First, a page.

So just because you don’t actually see it happening at the workplace, hear conversations among employees, or have staff come forward asking for help, don’t be duped that it isn’t happening. It is. Experts in the field of domestic abuse, including myself, believe that up to 25% of employees are affected in some way; they are either victims or offenders, or suffering the long term effects of past abuse.
At the point that something “obvious” shows up at work, a bruised face or an act of violence, it means the abuse has been going on already for some time. And it’s been affecting the employee and costing the workplace all along.
“I’m afraid there will be a spike in people coming to me for help.”
Hallelujah if they do! You want people to come forward so that they can self-disclose and be directed to the help and resources they need. You, personally, are not the one to do the long term counseling, but your employees will not get the services, be it counseling, shelters, legal resources, or anything else if they don’t know where to find that help and that it’s o.k. to use it. Remember, you may have scores of employees who are actually afraid to ask for help for fear of losing their job or some other form of re-victimization.
One of my clients recently told me about several employees that came forward, and that included a young man who recognized himself as an abuser. This manager said the employee thanked him afterwards for not only being receptive to speaking with him respectfully, but for giving him a list of resources he could contact in private. It’s one of the first acts of preventing domestic violence in the workplace. Wouldn’t you rather see that than have a bitter and angry employee who potentially retaliates violently against the workplace, or have someone’s “significant other” who does?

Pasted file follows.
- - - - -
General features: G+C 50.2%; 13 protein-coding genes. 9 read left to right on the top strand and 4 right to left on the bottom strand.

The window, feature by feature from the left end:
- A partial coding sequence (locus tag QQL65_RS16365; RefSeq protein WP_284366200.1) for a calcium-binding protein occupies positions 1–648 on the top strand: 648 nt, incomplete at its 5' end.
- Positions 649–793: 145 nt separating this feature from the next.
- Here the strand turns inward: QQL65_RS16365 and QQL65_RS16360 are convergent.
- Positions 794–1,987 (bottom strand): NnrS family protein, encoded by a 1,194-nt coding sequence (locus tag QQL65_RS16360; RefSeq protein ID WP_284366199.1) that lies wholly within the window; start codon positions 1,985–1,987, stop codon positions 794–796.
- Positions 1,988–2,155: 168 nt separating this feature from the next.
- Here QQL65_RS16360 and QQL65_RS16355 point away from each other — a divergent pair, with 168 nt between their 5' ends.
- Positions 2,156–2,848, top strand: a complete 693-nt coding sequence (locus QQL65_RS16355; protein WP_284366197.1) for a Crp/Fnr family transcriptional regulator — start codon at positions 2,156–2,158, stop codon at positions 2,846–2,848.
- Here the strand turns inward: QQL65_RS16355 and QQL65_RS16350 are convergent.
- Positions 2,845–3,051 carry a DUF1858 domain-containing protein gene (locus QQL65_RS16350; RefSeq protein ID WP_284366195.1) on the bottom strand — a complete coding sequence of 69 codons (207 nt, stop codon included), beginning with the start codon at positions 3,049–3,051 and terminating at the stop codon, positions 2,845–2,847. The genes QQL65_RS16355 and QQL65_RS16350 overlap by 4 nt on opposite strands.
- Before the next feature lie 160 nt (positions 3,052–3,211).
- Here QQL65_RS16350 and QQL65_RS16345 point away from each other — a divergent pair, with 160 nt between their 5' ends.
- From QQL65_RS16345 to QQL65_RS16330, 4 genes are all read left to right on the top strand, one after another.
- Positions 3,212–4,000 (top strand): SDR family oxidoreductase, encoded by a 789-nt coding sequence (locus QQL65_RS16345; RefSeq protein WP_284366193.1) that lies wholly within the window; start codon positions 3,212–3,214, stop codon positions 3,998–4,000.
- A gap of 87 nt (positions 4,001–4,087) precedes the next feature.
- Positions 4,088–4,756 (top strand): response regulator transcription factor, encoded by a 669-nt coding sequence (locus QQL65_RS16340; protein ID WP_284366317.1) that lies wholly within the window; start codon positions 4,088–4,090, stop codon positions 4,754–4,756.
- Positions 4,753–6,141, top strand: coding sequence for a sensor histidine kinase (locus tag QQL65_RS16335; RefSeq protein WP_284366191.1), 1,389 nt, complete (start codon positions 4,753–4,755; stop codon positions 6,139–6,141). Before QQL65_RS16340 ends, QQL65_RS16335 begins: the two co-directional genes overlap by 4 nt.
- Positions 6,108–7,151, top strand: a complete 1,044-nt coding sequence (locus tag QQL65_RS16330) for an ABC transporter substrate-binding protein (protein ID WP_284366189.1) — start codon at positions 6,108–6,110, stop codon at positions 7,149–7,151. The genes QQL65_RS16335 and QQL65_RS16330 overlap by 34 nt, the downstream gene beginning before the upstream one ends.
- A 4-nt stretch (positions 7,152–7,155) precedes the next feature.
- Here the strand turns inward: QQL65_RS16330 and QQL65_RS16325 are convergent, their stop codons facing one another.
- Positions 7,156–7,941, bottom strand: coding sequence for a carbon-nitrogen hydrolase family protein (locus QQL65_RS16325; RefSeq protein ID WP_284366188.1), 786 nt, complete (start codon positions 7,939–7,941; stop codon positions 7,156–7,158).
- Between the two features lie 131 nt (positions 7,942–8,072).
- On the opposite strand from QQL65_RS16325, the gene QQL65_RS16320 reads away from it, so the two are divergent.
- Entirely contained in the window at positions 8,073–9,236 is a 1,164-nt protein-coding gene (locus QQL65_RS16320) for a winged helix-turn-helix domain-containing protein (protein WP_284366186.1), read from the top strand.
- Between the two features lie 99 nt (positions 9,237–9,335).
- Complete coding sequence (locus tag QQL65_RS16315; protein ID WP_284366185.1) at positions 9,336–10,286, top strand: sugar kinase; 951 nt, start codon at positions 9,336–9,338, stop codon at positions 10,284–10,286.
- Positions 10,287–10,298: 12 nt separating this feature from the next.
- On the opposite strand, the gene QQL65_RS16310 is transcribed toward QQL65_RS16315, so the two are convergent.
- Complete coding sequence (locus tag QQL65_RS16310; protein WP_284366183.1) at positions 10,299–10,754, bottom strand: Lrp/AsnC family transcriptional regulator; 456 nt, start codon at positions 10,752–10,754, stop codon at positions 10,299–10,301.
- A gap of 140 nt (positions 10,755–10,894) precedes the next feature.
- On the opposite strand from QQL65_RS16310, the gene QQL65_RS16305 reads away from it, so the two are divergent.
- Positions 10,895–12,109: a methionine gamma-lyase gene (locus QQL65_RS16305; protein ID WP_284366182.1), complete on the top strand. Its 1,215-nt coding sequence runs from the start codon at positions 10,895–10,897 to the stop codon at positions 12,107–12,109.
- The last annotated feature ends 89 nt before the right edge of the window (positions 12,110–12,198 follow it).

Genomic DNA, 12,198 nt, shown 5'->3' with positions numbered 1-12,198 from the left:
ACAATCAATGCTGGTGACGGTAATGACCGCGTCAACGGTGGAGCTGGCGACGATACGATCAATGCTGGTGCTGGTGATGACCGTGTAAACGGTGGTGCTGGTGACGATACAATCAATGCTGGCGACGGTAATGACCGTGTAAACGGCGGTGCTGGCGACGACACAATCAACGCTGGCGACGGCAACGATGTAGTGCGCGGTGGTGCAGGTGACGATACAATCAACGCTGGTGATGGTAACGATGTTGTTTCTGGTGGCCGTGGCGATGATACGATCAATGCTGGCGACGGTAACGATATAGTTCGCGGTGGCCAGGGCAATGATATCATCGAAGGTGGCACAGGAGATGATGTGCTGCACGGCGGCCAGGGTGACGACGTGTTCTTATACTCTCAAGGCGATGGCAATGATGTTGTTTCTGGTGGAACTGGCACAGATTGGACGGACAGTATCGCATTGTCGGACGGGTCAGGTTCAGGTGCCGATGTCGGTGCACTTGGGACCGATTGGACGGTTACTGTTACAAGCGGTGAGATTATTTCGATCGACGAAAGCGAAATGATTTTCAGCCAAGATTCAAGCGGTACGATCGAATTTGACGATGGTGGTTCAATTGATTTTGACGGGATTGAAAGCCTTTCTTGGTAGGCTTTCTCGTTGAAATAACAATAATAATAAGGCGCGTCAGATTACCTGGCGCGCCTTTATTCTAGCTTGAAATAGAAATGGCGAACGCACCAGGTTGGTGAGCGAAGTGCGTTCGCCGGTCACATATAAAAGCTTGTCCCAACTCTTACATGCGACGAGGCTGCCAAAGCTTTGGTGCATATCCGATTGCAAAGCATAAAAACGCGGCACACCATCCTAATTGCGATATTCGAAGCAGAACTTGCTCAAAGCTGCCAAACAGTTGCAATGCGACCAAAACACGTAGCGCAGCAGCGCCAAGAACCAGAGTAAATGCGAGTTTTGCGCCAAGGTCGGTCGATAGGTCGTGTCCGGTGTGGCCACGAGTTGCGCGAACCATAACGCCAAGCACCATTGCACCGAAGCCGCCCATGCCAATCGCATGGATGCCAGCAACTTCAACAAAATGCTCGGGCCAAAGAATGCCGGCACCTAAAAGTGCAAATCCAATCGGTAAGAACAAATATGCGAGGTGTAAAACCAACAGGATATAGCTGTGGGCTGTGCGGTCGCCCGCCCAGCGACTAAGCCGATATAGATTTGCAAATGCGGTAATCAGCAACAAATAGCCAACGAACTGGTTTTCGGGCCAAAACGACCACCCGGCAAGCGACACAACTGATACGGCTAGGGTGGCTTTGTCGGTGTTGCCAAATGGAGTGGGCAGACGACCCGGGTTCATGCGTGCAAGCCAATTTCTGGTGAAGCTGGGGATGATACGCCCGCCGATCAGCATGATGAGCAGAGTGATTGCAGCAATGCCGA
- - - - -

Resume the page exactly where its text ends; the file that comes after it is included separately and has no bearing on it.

“I don’t want to get involved in their personal lives.”
I’m not suggesting that you do, per se. I don’t recommend the executives, managers and human resource professionals I work with to attempt to be therapists. Not unless they’re licensed already. But if you have employees that come to work under the influence of drugs or alcohol you get involved, right? If you have employees that have chronic attendance problems, you get involved, right? Or employees that have productivity issues, or need FMLA time off? Right? Well, the same is true for domestic abuse. But it does take training and education on the dynamics of abuse and the appropriate and most affective approaches to deal with it in a manner that “saves face” for the employee and maintains hers, or his, safety.
A couple clients had these words to say after their experience:
“…your ability to customize the training, policies, and resources for our organization has been invaluable.”
“…one could argue the Workplace as a whole benefitted from a demonstration that targeted assistance can generate significant breakthroughs, especially in DV cases.”
I often think about Dee, and wonder what her life is like today, all these years later. I’m certain she remembers the days when we were there to help her through one of the toughest times in her life – and I’ll bet she remembers it with appreciation. A colleague once said “You have two choices: control the risks or finance the results.” Most of all you will create a safe environment to ask for help. It speaks volumes about you and your organization. And who can question that?